16 Jun 2011
View original on archive.org. This was written by Catherine.
I kind of want to do two things in this post. One is to write a real introduction, since my last post was more than a little sketchy. The other is to talk at least a little about the evolution, or perhaps devolution of my own concept of identity. Tricky stuff!
If narratives, at least as I usually see them, are made by assembling a more or less arbitrary collection of events, which may or may not themselves be true, into chains satisfy both logical and aesthetic constraints, beginnings are perhaps the most arbitrary points of all. Things all arise from other things, which arose from yet other things in their turns. The starts of our stories are not fixed markers in the universe, but arise from what story we want to tell. A little abstract for a beginning, isn’t it? But central, I think, to the story I am trying to tell. Once I might have started this by talking about how even as a young child, I was innately Pagan, drawn to the natural world and the cycles of the seasons. I was that kid who wanted to be able to call every plant and bird by name. I was the one who was horrified to find out that solstices and equinoxes were not official holidays, and appalled to be told that women couldn’t be priests. It makes a tidy package, doesn’t it, selecting those facts and presenting them together that way? I’m not sure if any story I tell is going to be more true than that story. Hopefully the drawbacks of the approach, at least, will be clear.
Let me try a different framing. I grew up on Capitol Hill, in Seattle, in the 1970s and 80s. The hill I knew was mostly the hippy academic side of things. Seattle was in recession, houses were cheap, and it was a childhood full of hand me down clothes, street fairs, Tolkien, attempted gardens, and acoustic guitars. My family was lapsed enough in its Catholicism that I was never baptised.
There are a lot of problems with arguing that one is innately this or that. I wonder, a little, though, at my own being drawn towards spiritual practice. Could there be some neurochemical predisposition? Looking back, I seemed to be fairly gamely willing to try just about anything, but equally inclined to evaluate those things and reject them based on opinions very firmly held by my as young as six year old self. I remember experiencing a lot of awe and a sense of visceral connection with the world from when I was quite young, and perhaps I what I was looking for was something like that but a little more structured. Churches seemed like an obvious place to go looking, but were unsatisfactory on closer examination. I valued my own meditative practice, but did not always think much of those I heard described. (Certainly, I remember being sadly convinced that my mother was Doing It Wrong when she dabbled in, I think, transcendental meditation. I hope I was too polite to mention this, but I do not recall tact being one of my stronger traits.) I liked folklore – Japanese and Chinese folktales were my favorites, but not so much so that I didn’t become a spontaneous devotee of Artemis when I was eleven. I enjoyed ritual – more or less generically, and without particularly strong preferences. I wasn’t particularly drawn towards faith or belief on a personal level, though I rather enjoyed hearing about other people’s as long as they didn’t get too creepy about it all. Meanwhile, I wrote fiction and poetry, and studied math and science, read more or less whatever crossed my path, and generally meandered my way through things.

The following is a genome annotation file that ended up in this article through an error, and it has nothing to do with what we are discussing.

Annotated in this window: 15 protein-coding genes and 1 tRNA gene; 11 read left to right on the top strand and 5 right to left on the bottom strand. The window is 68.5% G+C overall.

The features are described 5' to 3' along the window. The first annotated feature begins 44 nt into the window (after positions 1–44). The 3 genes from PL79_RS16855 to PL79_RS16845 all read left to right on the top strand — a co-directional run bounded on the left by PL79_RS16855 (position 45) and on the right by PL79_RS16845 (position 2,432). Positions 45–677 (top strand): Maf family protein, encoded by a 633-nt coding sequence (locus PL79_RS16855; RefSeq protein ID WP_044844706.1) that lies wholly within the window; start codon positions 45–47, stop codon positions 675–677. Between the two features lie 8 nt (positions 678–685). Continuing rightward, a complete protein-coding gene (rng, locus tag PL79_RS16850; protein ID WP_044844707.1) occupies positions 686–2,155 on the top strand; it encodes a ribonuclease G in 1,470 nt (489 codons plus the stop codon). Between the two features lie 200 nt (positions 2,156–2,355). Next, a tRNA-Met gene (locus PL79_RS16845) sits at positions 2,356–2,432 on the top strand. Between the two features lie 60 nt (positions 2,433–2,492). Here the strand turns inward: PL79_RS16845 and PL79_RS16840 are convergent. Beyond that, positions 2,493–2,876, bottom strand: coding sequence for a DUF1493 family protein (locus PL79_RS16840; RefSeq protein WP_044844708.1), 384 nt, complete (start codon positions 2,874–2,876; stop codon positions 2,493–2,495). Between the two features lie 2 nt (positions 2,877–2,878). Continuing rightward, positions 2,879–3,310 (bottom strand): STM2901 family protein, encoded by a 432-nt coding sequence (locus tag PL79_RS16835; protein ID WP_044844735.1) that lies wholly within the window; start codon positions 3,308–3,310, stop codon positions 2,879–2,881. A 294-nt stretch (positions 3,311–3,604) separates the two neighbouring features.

Which isn’t, come to think of it, that different than how I ended up in the magical community. I started practicing Golden Dawn derived ceremonial magic mostly because it was a practice – something I could do. And it was a practice that suited me fairly well, at least as a teenager. It didn’t become a public identity for me. The group I was with did not encourage public disclosure, but even more didn’t seem to try to fill that particular niche in tribal politics. Meanwhile, time tended to weigh on me heavily during that part of my life and the fussy obsessiveness of the system gave me something to do with myself.
I had a pretty typically mixed relationship with the pagan community from the start. On the one hand, in so many ways I felt I’d found my people. The music, the ritual, the costumes and parties and hottubs… what a great context in which to come of age. On the other, part of me really wanted something more orderly, minimalist, with a stronger emphasis on meditation and direct experience. I loved the mythology, but found many expressions of theism difficult, and many people’s descriptions of how the world and magic worked to be almost presumptuous. It seemed to me that these were things that none of in fact knew, and that pretending otherwise couldn’t be the firmest foundation for a spiritual practice. I wasn’t really looking for answers, at least not that kind of answer. The world was still here, behind and before every breath. I wanted something more like engineering heuristics. And yet I loved the community.